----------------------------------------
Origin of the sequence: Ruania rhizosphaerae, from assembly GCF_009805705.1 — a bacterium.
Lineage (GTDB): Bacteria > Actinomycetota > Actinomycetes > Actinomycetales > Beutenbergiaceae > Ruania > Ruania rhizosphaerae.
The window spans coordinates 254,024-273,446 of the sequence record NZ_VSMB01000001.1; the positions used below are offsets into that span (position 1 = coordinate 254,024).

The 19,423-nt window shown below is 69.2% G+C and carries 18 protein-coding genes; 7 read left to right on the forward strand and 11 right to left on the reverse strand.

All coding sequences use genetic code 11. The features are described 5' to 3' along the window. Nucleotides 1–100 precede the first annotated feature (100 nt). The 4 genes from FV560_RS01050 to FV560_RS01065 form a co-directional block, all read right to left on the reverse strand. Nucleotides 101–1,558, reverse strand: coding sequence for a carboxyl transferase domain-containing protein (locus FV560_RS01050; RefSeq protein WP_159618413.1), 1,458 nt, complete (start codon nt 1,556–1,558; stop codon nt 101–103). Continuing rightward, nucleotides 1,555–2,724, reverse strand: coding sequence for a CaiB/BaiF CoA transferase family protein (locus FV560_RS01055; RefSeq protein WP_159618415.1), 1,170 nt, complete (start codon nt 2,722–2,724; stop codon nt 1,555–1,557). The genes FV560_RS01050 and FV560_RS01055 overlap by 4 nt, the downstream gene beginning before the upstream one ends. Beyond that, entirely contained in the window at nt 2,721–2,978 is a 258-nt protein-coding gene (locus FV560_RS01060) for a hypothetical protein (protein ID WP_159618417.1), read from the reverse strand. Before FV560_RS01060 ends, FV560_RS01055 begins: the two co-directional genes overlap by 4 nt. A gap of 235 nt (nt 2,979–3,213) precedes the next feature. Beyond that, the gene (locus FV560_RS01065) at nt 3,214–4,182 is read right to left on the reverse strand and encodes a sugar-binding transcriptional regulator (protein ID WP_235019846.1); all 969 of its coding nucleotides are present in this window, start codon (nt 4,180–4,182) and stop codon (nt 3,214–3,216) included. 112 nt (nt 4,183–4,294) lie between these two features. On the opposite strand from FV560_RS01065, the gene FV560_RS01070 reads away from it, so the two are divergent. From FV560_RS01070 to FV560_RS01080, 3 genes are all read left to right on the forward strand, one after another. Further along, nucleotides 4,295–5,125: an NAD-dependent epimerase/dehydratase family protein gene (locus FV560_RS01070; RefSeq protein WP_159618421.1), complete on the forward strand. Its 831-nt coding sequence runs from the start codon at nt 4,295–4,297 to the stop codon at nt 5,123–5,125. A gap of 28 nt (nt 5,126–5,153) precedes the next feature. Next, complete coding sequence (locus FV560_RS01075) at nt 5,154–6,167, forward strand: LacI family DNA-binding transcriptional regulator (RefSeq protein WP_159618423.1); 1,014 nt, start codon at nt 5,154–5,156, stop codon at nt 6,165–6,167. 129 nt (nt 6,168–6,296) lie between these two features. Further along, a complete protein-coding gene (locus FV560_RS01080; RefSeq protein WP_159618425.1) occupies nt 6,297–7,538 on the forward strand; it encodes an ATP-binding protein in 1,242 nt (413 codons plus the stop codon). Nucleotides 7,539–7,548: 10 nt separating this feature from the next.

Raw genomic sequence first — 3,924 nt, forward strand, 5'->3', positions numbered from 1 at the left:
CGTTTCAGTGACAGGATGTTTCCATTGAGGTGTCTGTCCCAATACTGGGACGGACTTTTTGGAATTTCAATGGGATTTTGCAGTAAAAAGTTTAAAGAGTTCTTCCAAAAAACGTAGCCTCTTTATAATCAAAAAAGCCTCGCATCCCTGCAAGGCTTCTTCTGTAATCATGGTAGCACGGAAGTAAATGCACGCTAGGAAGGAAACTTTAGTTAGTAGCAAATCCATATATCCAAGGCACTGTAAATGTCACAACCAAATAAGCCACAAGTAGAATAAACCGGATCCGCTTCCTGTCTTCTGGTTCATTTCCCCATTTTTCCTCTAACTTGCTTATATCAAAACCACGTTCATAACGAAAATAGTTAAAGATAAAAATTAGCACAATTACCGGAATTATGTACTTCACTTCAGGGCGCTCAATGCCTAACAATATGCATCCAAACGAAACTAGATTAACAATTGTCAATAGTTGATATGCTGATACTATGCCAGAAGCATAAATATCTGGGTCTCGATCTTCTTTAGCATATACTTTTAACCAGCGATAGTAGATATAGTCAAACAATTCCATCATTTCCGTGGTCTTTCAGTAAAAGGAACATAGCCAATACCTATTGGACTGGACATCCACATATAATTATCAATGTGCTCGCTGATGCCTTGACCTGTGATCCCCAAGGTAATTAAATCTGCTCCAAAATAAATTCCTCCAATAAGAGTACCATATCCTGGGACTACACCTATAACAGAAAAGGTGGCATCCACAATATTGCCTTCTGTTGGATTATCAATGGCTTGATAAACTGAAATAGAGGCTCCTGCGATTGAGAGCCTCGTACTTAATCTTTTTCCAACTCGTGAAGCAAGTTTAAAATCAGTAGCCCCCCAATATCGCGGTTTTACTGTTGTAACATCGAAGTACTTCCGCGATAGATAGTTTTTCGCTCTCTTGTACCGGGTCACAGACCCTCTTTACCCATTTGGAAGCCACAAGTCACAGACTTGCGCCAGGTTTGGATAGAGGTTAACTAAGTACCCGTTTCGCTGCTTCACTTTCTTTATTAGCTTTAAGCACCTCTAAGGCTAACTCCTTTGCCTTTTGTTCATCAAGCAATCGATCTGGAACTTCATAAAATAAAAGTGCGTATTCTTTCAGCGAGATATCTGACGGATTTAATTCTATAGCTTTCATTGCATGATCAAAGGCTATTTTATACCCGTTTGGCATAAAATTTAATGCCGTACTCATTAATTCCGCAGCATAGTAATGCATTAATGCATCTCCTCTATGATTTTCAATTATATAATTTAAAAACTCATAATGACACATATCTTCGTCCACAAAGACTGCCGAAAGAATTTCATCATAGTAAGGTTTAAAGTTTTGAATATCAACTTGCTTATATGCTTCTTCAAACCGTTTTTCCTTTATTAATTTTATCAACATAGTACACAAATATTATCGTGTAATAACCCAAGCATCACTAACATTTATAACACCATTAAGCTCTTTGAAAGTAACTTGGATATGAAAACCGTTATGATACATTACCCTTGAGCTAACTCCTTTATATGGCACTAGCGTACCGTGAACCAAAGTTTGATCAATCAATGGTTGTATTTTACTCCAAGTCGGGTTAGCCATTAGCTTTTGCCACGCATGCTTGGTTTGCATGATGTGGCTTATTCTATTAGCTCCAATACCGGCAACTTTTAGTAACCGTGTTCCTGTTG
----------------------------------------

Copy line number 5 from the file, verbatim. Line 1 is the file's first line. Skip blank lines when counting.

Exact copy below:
All coding sequences use genetic code 11. The features are described 5' to 3' along the window. Nucleotides 1–100 precede the first annotated feature (100 nt). The 4 genes from FV560_RS01050 to FV560_RS01065 form a co-directional block, all read right to left on the reverse strand. Nucleotides 101–1,558, reverse strand: coding sequence for a carboxyl transferase domain-containing protein (locus FV560_RS01050; RefSeq protein WP_159618413.1), 1,458 nt, complete (start codon nt 1,556–1,558; stop codon nt 101–103). Continuing rightward, nucleotides 1,555–2,724, reverse strand: coding sequence for a CaiB/BaiF CoA transferase family protein (locus FV560_RS01055; RefSeq protein WP_159618415.1), 1,170 nt, complete (start codon nt 2,722–2,724; stop codon nt 1,555–1,557). The genes FV560_RS01050 and FV560_RS01055 overlap by 4 nt, the downstream gene beginning before the upstream one ends. Beyond that, entirely contained in the window at nt 2,721–2,978 is a 258-nt protein-coding gene (locus FV560_RS01060) for a hypothetical protein (protein ID WP_159618417.1), read from the reverse strand. Before FV560_RS01060 ends, FV560_RS01055 begins: the two co-directional genes overlap by 4 nt. A gap of 235 nt (nt 2,979–3,213) precedes the next feature. Beyond that, the gene (locus FV560_RS01065) at nt 3,214–4,182 is read right to left on the reverse strand and encodes a sugar-binding transcriptional regulator (protein ID WP_235019846.1); all 969 of its coding nucleotides are present in this window, start codon (nt 4,180–4,182) and stop codon (nt 3,214–3,216) included. 112 nt (nt 4,183–4,294) lie between these two features. On the opposite strand from FV560_RS01065, the gene FV560_RS01070 reads away from it, so the two are divergent. From FV560_RS01070 to FV560_RS01080, 3 genes are all read left to right on the forward strand, one after another. Further along, nucleotides 4,295–5,125: an NAD-dependent epimerase/dehydratase family protein gene (locus FV560_RS01070; RefSeq protein WP_159618421.1), complete on the forward strand. Its 831-nt coding sequence runs from the start codon at nt 4,295–4,297 to the stop codon at nt 5,123–5,125. A gap of 28 nt (nt 5,126–5,153) precedes the next feature. Next, complete coding sequence (locus FV560_RS01075) at nt 5,154–6,167, forward strand: LacI family DNA-binding transcriptional regulator (RefSeq protein WP_159618423.1); 1,014 nt, start codon at nt 5,154–5,156, stop codon at nt 6,165–6,167. 129 nt (nt 6,168–6,296) lie between these two features. Further along, a complete protein-coding gene (locus FV560_RS01080; RefSeq protein WP_159618425.1) occupies nt 6,297–7,538 on the forward strand; it encodes an ATP-binding protein in 1,242 nt (413 codons plus the stop codon). Nucleotides 7,539–7,548: 10 nt separating this feature from the next.